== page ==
hinduism: caste • May have begun about 3,500 years ago; may be much older. Some think it may have begun as a kind of “apartheid,” based on ethnicity. • System of unchangeable duties based on dharma (duty). Every individual is born into a particular social group. • Every aspect of life – social, occupation, marriage, birth, death, etc. – may be determined by your caste. • Four main castes (technically “varna,” orders of society – not quite the same as modern castes or subcastes) • Brahmin (priests, administrators) • Kshatriya (warriors, rulers) • Vaishya (traders, merchants) • Shudra (agricultural workers, laborers) • Outside of the castes: “dalits,” or “outcastes,” or “untouchables” – the religiously unclean. • Caste discrimination became illegal in 1949 – but it still has a great deal of force in rural areas.
caste today Sources: http://www.expressindia.com/latest-news/intercaste-murder-accused-arrested-by-rural-cops/296834/#; http://pratyush.instablogs.com/entry/no-mercy-in-caste-killing-case-supreme-court/; http://news.nationalgeographic.com/news/2003/06/0602_030602_untouchables.html; http://ibnlive.in.com/news/upper-caste-members-attack-dalits-in-periyapatna/190765-60-115.html
the northern india hearth: buddhism • Buddhism is a universal, polytheistic religion. • There are at least 1/3 of a billion Buddhists; but Buddhism is the dominant religion throughout much of East and Southeast Asia, and there are Buddhists around the world. • Buddhism is part of the cultural fabric of most of Asia.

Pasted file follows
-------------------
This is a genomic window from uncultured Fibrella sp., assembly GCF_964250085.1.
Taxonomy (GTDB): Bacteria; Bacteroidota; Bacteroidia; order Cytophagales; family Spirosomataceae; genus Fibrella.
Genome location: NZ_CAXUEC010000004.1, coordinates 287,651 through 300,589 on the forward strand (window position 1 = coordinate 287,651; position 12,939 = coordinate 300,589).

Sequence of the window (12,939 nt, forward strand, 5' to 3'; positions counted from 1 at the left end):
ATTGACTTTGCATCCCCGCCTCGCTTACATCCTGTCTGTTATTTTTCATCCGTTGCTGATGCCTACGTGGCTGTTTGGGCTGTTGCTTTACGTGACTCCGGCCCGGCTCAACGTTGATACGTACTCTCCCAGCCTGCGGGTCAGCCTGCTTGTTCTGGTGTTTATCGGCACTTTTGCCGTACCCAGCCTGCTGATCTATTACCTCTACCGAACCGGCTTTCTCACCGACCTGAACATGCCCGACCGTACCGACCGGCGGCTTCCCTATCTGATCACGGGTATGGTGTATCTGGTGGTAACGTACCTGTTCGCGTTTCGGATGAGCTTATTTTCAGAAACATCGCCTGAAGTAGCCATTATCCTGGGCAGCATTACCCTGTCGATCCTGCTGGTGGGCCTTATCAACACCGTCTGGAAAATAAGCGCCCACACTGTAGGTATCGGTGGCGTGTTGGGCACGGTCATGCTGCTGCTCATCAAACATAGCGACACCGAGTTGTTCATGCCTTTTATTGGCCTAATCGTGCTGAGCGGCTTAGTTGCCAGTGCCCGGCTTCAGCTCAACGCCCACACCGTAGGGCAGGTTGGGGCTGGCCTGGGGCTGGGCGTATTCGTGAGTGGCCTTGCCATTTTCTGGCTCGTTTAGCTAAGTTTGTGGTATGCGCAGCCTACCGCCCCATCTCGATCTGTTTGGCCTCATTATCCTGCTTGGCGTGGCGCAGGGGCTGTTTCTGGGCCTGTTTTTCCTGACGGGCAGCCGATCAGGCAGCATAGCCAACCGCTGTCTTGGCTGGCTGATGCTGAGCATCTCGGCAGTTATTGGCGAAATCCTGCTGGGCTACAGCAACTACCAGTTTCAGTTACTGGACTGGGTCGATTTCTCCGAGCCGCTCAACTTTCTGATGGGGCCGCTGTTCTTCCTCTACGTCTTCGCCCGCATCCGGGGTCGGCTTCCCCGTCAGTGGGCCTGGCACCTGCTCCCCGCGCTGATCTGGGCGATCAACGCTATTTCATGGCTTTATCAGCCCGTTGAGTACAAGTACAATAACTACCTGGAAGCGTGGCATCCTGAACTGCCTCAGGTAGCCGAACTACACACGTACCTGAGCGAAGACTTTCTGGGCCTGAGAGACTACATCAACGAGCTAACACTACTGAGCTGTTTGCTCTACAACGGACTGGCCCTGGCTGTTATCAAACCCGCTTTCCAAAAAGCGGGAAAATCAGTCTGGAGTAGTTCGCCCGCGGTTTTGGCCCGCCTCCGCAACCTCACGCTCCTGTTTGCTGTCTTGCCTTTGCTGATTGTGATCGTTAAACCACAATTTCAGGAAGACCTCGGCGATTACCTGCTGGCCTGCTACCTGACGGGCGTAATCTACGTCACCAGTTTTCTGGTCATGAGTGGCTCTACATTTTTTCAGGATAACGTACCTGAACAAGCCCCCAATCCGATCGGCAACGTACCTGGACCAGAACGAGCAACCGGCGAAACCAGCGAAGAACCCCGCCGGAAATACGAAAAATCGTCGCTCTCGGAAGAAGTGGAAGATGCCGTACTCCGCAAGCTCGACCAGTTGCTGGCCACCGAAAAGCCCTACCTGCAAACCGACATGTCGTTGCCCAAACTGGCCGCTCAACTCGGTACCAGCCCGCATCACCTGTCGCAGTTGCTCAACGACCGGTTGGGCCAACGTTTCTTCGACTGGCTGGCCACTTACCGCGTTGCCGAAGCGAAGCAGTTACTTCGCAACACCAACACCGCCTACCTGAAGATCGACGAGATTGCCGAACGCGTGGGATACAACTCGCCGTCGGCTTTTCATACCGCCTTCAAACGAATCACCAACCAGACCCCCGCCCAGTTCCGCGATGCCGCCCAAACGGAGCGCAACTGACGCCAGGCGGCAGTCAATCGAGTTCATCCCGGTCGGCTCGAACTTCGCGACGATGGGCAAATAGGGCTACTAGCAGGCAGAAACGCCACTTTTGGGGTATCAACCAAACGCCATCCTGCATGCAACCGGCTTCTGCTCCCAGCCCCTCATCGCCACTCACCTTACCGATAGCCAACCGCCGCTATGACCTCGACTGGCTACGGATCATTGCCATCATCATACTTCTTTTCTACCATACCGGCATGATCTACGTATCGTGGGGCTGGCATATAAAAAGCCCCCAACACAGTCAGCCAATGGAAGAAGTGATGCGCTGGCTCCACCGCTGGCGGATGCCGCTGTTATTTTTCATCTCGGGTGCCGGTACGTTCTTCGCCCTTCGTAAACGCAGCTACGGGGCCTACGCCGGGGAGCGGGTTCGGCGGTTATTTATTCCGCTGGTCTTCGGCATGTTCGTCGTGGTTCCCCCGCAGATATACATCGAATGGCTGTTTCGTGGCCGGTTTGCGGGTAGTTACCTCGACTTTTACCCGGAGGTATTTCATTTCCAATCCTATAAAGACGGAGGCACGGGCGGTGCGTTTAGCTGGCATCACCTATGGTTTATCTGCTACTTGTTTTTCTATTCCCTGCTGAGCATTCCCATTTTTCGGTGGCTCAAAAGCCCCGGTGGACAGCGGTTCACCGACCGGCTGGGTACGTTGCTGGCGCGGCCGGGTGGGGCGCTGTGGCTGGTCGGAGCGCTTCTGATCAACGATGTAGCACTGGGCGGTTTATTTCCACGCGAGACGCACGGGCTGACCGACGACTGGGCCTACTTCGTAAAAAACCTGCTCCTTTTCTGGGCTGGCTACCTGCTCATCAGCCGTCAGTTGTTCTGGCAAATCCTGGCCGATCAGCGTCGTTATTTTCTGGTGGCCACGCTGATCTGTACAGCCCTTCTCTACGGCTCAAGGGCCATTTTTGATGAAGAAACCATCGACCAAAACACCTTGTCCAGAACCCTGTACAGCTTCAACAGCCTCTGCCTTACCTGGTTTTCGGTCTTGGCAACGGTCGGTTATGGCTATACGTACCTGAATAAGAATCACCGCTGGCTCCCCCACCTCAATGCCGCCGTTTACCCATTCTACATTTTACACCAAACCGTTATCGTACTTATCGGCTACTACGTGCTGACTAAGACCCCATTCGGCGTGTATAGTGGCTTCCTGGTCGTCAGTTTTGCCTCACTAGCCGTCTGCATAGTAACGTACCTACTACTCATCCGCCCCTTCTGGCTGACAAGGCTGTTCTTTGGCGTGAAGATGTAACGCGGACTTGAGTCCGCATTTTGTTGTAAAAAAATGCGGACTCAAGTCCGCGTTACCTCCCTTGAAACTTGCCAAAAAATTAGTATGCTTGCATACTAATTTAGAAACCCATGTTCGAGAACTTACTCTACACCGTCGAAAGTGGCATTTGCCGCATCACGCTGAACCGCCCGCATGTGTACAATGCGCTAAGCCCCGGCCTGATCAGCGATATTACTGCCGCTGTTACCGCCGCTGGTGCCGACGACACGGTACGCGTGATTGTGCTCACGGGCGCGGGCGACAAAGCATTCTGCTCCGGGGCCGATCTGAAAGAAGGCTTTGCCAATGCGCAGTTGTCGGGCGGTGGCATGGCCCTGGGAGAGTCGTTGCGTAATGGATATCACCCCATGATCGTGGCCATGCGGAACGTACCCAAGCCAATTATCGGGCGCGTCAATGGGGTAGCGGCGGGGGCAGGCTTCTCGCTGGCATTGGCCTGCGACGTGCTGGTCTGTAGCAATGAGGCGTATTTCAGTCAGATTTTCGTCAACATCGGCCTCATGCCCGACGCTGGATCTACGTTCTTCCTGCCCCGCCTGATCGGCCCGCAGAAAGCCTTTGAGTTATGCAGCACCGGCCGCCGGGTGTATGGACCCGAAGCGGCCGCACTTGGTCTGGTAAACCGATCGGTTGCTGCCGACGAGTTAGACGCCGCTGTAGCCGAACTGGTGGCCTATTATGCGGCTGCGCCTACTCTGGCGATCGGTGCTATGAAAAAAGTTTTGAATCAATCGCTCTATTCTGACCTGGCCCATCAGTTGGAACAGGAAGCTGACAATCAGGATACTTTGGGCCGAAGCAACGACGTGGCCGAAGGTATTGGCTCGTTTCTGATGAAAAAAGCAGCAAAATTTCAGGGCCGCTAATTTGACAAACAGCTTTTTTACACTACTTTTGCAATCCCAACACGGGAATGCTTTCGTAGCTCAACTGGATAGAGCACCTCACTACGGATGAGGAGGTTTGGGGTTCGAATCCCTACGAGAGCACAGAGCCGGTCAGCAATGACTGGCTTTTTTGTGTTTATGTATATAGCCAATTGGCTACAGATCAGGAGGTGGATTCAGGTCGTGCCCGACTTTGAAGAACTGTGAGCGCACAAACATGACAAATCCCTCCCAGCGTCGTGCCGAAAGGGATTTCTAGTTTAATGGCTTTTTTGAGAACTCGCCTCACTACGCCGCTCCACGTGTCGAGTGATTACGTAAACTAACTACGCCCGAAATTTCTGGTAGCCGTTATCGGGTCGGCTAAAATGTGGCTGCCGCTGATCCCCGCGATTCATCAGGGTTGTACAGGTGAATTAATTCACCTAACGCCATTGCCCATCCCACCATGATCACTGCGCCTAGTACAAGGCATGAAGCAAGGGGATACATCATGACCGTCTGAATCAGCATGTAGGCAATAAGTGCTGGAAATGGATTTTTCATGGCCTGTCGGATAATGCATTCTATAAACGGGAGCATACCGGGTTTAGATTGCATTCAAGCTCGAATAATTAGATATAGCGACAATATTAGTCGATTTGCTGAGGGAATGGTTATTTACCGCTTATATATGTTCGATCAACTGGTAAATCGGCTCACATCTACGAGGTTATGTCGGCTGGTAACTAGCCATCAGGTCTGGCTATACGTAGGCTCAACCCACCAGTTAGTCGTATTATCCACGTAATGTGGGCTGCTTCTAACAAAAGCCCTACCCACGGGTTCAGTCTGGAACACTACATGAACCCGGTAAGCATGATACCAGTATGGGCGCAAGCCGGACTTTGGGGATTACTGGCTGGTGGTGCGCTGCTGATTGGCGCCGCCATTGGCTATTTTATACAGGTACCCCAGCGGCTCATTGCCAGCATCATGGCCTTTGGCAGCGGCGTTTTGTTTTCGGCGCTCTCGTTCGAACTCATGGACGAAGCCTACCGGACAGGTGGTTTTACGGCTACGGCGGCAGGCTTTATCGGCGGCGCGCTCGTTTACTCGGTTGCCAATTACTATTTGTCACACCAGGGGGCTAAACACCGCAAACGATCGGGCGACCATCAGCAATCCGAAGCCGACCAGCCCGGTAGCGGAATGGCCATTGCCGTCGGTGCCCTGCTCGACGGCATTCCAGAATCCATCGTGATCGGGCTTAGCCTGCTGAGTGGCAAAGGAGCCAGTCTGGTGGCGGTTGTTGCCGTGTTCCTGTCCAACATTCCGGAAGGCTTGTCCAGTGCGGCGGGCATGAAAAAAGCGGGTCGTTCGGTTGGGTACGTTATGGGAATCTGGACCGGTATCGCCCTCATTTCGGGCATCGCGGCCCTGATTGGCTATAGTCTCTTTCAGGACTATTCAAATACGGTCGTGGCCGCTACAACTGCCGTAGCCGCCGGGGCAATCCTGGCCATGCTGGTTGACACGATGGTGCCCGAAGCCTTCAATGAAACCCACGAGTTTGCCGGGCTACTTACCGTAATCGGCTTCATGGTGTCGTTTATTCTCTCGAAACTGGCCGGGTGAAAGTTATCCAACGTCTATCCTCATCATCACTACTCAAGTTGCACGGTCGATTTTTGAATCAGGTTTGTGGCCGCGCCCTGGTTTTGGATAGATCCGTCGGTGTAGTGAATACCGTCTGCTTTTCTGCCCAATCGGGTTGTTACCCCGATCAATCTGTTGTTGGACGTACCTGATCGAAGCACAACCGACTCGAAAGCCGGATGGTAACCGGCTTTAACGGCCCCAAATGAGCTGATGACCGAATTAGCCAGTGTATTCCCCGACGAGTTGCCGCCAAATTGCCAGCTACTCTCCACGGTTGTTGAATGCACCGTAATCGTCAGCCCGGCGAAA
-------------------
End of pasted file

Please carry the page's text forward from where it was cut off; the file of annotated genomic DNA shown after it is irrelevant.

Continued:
buddhism: origins and development • Siddharta Gautama (c. 563-480 BCE) • Born a vaishya, lived until 29 without awareness of the world. Became aware of death and suffering, and abandoned everything to seek enlightenment. • After six years of meditation, prayer and mortification, sat quietly and became enlightened (“buddha” = “enlightened one”). Understood “the four noble truths”: • Life is full of suffering. • Desire causes suffering. • Ending desire ends suffering. • To end desire, follow “the noble eight-fold path” (right views, intention, speech, action, livelihood, effort, mindfulness, concentration). • If you follow these instructions, you can achieve enlightenment. • If you are enlightened, you can escape reincarnation and achieve nirvana. • Buddha spent the next 37 years teaching, until his death.
buddhism: developments • After Buddha’s death there were disagreements about his teachings; councils failed to unify beliefs. • Two main branches: • THERAVADA (“teachings of the elders”) • Mostly in Sri Lanka, Myanmar, Southeast Asia. • Conservative, very close to Buddha’s teachings. • Individuals work out “salvation”; little interest in gods. • Strong focus on monasticism, meditation. • MAHAYANA (“the greater vessel”) • China, Korea, Japan. • New teachings may be also be valid. • The Buddha was a divine being. • There can be other Buddhas, human or divine. • People can become bodhisattvas, save others, postpone nirvana. • Numerous sects (Pure Land, Zen, etc.)
diffusion of buddhism Note Buddhism’s absence today in the region where it originated.